In the PDP industry this dividing of the PDP into two sections with separate electronics for each section is called dual scan. It is more costly to use dual scan because of the added electronics and reduced PDP yield. However, dual scan has been necessary with ADS and AWD architecture in order to obtain sufficient subfields at higher resolutions. The practice of this SAS invention allows for a larger number of subfields at higher resolutions without using dual scan.
SAS maintains higher probability of priming particles due to its virtual “dual-scan” like operation.
Coupled with improved priming and uniform wall charge distribution, SAS allows for the addressing of high resolution AC plasma displays with 10 to 12 subfields at a high resolution of 1080 row scan electrodes without dual scan.
Each barrier 13 comprises a bottom portion 13A and a top portion 13B. The top portion 13B is dark or black for increased contrast ratio. The bottom portion 13A may be translucent, opaque, dark, or black.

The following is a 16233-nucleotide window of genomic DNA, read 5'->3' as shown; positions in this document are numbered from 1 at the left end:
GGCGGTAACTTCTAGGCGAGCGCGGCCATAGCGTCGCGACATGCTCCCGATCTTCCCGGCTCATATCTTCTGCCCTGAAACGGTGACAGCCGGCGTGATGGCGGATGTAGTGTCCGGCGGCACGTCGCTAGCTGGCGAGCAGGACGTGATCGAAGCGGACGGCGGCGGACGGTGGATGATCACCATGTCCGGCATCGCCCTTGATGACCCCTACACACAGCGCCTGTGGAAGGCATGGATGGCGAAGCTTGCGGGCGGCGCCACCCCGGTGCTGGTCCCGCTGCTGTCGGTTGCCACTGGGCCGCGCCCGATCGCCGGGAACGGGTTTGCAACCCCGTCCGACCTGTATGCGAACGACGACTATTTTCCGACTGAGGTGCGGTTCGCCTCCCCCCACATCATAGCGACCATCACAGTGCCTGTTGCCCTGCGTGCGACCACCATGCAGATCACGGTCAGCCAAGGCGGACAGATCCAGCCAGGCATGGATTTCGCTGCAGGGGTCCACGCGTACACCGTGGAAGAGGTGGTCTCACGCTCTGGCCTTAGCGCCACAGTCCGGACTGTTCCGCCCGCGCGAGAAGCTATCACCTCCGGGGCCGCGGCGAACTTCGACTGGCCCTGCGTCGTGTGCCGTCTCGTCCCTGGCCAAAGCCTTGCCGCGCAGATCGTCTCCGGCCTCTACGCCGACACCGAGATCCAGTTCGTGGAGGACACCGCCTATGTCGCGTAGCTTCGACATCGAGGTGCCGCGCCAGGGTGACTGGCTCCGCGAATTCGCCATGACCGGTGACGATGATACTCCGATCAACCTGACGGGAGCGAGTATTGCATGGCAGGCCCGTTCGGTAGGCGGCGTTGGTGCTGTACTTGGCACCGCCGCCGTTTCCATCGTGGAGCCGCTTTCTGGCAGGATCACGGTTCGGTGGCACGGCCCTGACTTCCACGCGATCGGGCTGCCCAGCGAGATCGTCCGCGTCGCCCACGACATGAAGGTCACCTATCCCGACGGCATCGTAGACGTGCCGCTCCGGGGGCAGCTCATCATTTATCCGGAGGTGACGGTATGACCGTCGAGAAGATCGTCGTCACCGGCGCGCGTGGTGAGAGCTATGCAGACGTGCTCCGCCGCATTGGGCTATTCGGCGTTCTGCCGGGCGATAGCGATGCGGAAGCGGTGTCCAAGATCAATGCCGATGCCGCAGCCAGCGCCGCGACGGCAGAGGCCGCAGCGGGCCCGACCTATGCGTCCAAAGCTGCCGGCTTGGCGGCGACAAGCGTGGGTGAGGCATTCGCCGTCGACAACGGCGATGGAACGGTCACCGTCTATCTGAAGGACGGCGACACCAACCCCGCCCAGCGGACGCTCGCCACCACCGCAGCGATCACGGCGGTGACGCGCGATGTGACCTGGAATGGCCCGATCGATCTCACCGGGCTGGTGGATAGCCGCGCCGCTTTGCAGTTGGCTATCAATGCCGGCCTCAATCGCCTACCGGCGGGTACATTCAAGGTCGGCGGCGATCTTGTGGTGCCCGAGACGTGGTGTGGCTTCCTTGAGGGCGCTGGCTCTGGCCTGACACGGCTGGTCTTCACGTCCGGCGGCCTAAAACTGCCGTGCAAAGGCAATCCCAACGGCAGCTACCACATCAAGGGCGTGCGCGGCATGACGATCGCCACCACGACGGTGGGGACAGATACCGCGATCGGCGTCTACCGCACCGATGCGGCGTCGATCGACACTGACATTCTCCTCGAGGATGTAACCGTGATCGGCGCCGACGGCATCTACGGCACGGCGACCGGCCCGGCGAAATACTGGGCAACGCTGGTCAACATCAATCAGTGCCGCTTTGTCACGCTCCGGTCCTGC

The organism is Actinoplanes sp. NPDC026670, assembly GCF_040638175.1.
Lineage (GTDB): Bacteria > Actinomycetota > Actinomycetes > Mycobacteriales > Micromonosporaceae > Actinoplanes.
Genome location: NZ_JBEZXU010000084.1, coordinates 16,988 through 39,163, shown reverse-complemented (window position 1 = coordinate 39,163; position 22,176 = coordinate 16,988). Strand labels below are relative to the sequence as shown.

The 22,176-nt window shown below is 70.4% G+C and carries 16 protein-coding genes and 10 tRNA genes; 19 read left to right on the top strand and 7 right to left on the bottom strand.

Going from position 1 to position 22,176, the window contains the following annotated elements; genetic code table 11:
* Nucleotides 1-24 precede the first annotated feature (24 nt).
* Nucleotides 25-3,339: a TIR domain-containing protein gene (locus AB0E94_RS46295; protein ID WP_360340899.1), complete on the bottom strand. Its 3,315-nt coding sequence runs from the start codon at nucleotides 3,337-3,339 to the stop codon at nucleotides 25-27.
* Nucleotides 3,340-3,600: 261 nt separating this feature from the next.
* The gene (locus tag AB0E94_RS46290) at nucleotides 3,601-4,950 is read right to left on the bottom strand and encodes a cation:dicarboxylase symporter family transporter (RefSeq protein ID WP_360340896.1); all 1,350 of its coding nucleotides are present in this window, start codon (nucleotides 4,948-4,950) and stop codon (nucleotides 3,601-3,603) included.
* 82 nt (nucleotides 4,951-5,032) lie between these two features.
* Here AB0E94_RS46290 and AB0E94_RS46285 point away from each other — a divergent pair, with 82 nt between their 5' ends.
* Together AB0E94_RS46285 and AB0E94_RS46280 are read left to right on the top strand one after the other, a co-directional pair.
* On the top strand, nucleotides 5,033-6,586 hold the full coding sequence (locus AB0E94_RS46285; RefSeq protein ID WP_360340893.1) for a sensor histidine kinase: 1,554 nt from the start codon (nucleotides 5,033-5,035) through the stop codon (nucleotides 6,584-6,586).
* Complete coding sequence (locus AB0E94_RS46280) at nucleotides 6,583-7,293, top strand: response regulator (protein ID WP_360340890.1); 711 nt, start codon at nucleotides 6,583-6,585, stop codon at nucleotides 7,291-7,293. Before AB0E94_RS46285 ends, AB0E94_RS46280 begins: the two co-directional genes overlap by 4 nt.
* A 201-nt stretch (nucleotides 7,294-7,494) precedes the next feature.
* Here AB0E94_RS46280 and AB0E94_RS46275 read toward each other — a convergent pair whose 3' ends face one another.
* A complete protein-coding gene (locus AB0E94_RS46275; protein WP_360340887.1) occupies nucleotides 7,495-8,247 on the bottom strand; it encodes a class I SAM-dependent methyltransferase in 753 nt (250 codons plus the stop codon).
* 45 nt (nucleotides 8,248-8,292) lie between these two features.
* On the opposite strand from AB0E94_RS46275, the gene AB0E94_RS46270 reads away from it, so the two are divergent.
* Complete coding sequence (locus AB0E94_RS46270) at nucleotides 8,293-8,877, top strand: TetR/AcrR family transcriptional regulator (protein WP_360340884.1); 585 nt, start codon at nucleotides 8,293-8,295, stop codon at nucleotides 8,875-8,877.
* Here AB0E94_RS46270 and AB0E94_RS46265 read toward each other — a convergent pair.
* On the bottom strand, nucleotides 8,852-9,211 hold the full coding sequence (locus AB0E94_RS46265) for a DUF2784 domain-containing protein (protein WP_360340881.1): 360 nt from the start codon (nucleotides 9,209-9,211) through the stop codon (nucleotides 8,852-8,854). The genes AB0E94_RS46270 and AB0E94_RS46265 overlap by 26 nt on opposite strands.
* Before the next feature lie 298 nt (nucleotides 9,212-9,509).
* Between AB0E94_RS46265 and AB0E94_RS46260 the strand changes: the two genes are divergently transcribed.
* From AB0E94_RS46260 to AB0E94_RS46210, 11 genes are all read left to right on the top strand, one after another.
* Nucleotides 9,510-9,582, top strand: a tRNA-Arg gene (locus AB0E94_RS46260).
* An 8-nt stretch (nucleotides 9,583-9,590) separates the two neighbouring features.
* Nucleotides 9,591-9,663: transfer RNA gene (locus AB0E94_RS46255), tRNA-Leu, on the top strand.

The top substrate 15 is transparent glass for viewing and contains y row scan (or sustain) electrodes 18A and x bulk sustain electrodes 18B, dielectric layer 16 covering the electrodes 18A and 18B, and a magnesium oxide layer 17 on the surface of dielectric 16. The magnesium oxide is for secondary electron emission and helps lower the overall operating voltage of the display.